By Jim Ellis
June 30, 2017 — As we all know, one of President Trump’s favorite gambits is to call out reporters for what he terms their “fake news” stories, and we see an example this week of where he may be right. The New York Times is one of the president’s favorite whipping posts, and Nate Cohn’s analysis in the publication’s Political Calculus section about the Democrats’ chances in the 2018 election cycle is at least dangerously close to fitting into that category. While Cohn’s analysis may not be “fake”, he certainly omits a great many facts that don’t conveniently fit his premise.
Cohn is right in the early part of his article when he states that for Democrats to win the net 24 seats they need to capture at least a one-seat House majority they must expand the political playing field. He goes so far as to say they need to challenge perhaps as many as 70 Republican incumbents or nominees in open Republican seats in order to obtain that number, and his statement may well be correct.
But the “fake” part of the analysis again surrounds the special elections just completed. The author reiterates the common narrative that the Republicans under-performed in these seats, which, therefore, lays the foundation for a Democratic sweep in next year’s House races.
The premise of Republican under-performance in these campaigns simply isn’t accurate in three of the four GOP-held seats. While true President Trump recorded big percentages in the four districts, and House Republican incumbents previously racked up large victory margins against weak opponents, an “apples to apples” comparison puts the results into better perspective. In past open seat or challenger contests in these same seats, the Republican special election victors came within at least similar range with previous winning GOP candidates in like situations. The current analyses isolate the Trump numbers, which in many cases aren’t like other Republican totals, while adding landslide incumbent wins that skew the underlying vote history.
In almost an amusing support statement for his contention that Democrats could wrest away the House majority from Republicans, Cohn writes that “national Republican groups spent millions to prop up candidates in Republican-leaning districts,” meaning the four special elections, and that they won’t be able to replicate such expenditures in 70 or so 2018 regular election campaigns. But, he omits the fact that Democrats spent an all-time record $35 million in just one of these districts and still produced 24 fewer votes for their candidate than Rep. Tom Price’s (R) 2016 opponent who literally didn’t spend a dime on his campaign. Certainly, the Democrats won’t be able to produce $35 million campaigns in 70 districts next year when its been done only once in history.
Cohn further sites Rep. Karen Handel’s 52-48 percent win in the Georgia district as an under-performance. She had $35 million spent against her, and withstood untold amounts of free media negative news coverage! No House candidate of either party in any election has ever faced an onslaught of such magnitude. It is likely that any challenger with $35 million in almost any district in the country could score at or around 48 percent of the vote.
Additionally, Cohn further fails to mention the Democrats’ poor targeting. Though many in Democratic circles are trying to lay the blame for the special election defeats at Minority Leader Nancy Pelosi’s door, new Democratic National Committee chairman Tom Perez, Democratic Congressional Campaign Committee chair Ben Ray Lujan, and their advisors were the ones who made the critical targeting mistakes.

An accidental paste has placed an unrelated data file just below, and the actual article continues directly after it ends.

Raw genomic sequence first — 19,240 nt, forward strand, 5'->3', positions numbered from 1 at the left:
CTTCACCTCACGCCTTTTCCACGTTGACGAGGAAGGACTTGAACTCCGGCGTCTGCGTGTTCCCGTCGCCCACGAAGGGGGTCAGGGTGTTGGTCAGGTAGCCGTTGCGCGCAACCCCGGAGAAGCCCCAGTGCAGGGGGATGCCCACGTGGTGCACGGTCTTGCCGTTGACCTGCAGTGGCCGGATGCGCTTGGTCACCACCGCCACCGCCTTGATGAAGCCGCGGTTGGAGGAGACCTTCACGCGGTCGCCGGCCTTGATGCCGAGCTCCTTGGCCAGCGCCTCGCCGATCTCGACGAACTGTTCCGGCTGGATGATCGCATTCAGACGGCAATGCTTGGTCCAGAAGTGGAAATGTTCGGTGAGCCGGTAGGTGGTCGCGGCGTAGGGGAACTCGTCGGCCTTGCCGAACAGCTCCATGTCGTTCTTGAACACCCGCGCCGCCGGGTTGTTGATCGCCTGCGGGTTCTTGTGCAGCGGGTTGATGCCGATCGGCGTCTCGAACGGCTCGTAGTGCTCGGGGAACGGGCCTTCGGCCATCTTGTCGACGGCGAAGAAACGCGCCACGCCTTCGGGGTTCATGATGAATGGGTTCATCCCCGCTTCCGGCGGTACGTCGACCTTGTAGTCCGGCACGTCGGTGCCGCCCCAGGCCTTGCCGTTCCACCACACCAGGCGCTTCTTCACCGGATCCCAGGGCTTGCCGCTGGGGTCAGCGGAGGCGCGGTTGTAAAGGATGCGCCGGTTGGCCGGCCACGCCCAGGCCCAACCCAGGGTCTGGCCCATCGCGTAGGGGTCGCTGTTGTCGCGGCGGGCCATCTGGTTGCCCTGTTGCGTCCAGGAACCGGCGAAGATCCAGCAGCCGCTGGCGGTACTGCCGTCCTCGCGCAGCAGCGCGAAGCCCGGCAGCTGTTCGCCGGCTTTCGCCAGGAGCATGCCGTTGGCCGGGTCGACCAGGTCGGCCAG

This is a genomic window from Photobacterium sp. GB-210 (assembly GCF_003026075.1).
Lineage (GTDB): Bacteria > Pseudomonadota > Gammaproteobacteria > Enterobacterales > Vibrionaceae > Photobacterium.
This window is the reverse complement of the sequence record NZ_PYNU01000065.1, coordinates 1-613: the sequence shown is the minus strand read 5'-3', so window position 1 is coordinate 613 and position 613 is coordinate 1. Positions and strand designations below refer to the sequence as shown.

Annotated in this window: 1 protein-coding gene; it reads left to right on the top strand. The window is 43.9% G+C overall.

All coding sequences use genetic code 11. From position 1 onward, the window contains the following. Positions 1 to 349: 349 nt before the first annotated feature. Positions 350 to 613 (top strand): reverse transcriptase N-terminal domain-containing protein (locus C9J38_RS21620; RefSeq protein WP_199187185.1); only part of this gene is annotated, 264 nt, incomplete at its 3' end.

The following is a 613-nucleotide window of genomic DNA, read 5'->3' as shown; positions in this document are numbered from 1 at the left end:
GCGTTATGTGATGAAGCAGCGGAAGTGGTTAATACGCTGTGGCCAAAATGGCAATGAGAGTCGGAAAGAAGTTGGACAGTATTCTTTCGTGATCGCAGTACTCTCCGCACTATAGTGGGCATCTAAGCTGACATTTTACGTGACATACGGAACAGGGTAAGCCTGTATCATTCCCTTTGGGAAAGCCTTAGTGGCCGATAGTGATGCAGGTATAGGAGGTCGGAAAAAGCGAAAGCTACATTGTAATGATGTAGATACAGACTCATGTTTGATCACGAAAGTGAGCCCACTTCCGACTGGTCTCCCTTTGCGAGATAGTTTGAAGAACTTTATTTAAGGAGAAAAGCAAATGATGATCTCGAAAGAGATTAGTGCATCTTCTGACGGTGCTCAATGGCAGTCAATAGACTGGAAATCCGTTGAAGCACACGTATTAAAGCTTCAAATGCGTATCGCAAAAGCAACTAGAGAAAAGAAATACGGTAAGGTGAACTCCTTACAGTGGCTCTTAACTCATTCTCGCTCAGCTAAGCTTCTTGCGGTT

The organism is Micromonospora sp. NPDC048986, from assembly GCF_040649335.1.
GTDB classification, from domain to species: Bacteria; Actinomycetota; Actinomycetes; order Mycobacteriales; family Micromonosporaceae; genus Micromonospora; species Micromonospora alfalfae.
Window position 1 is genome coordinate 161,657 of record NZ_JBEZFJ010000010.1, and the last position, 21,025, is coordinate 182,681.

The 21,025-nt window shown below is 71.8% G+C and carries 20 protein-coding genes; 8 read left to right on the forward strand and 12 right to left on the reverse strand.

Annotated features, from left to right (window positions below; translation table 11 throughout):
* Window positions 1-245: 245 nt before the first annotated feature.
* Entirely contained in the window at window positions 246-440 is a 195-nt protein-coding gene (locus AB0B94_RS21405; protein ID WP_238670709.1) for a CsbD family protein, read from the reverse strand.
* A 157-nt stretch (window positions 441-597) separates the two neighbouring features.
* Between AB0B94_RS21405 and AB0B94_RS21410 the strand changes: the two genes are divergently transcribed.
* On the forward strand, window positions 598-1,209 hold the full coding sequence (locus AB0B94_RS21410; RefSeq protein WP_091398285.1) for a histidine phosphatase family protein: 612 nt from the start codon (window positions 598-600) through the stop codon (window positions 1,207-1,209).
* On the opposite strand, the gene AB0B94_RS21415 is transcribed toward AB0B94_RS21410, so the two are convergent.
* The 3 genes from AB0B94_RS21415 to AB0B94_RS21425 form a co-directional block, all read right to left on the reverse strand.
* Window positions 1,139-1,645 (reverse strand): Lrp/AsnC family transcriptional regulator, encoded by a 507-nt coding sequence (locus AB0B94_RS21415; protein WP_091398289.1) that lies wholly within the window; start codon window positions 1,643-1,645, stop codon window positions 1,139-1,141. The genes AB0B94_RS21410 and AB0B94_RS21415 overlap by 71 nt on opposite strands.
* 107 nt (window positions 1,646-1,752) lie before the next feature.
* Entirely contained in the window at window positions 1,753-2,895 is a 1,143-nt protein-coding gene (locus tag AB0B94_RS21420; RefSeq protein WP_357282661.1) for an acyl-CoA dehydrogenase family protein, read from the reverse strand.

Putting such commanding resources in the most Republican district in the special election set (GA-6), and giving the least to the candidate who was in the statistically best district for their party – Archie Parnell in South Carolina – should call into question the political leadership’s strategic planning ability. For the purposes of his article, the Times’ Cohn fails to mention the Democrats’ early blunders this year, and seems to believe that they can correctly identify 70 districts where their candidates would have a chance of winning when the clear track record suggests otherwise.
Finally, Cohn seems to simply assume that 2018 will become a wave Democratic year. While candidates in a new president’s party tend to fare poorly in the first mid-term election, there is yet no evidence that such a trend is forming for next year. With economic projections encompassing gross domestic product, the stock market, job production, consumer confidence, inflation, and other economic indicators suggesting a favorable 2018 American economy, and the country being involved in no major unpopular war, then what factors do exist that would cause a wave election, predicted right now, to oust massive numbers of incumbents from districts that traditionally elect Republicans?
Cohn, like many other analysts, site Democratic and left-of-center excitement and motivation to vote as more key factors suggesting commensurate party victories. While the turnouts for the Montana and Georgia elections were excessively high – both exceeding the last mid-term participation totals, for example – the Democrats still lost. This means Republicans and right-of-center voters turned out in at least an equal proportion, and what evidence is there to suggest that this trend ends.
While there are scenarios that would lead to Democrats assuming the majority in the next election, it is much too early to say with any confidence that such factors will actually be present come the next time people vote. Therefore, a Democratic House majority forming for the next Congress, as can be projected from today, is far from becoming a reality even though many reporters wish it so.
Linked is Cohn’s article: Democrats’ Best Chance to Retake the House? 8 Types of G.O.P. Districts to Watch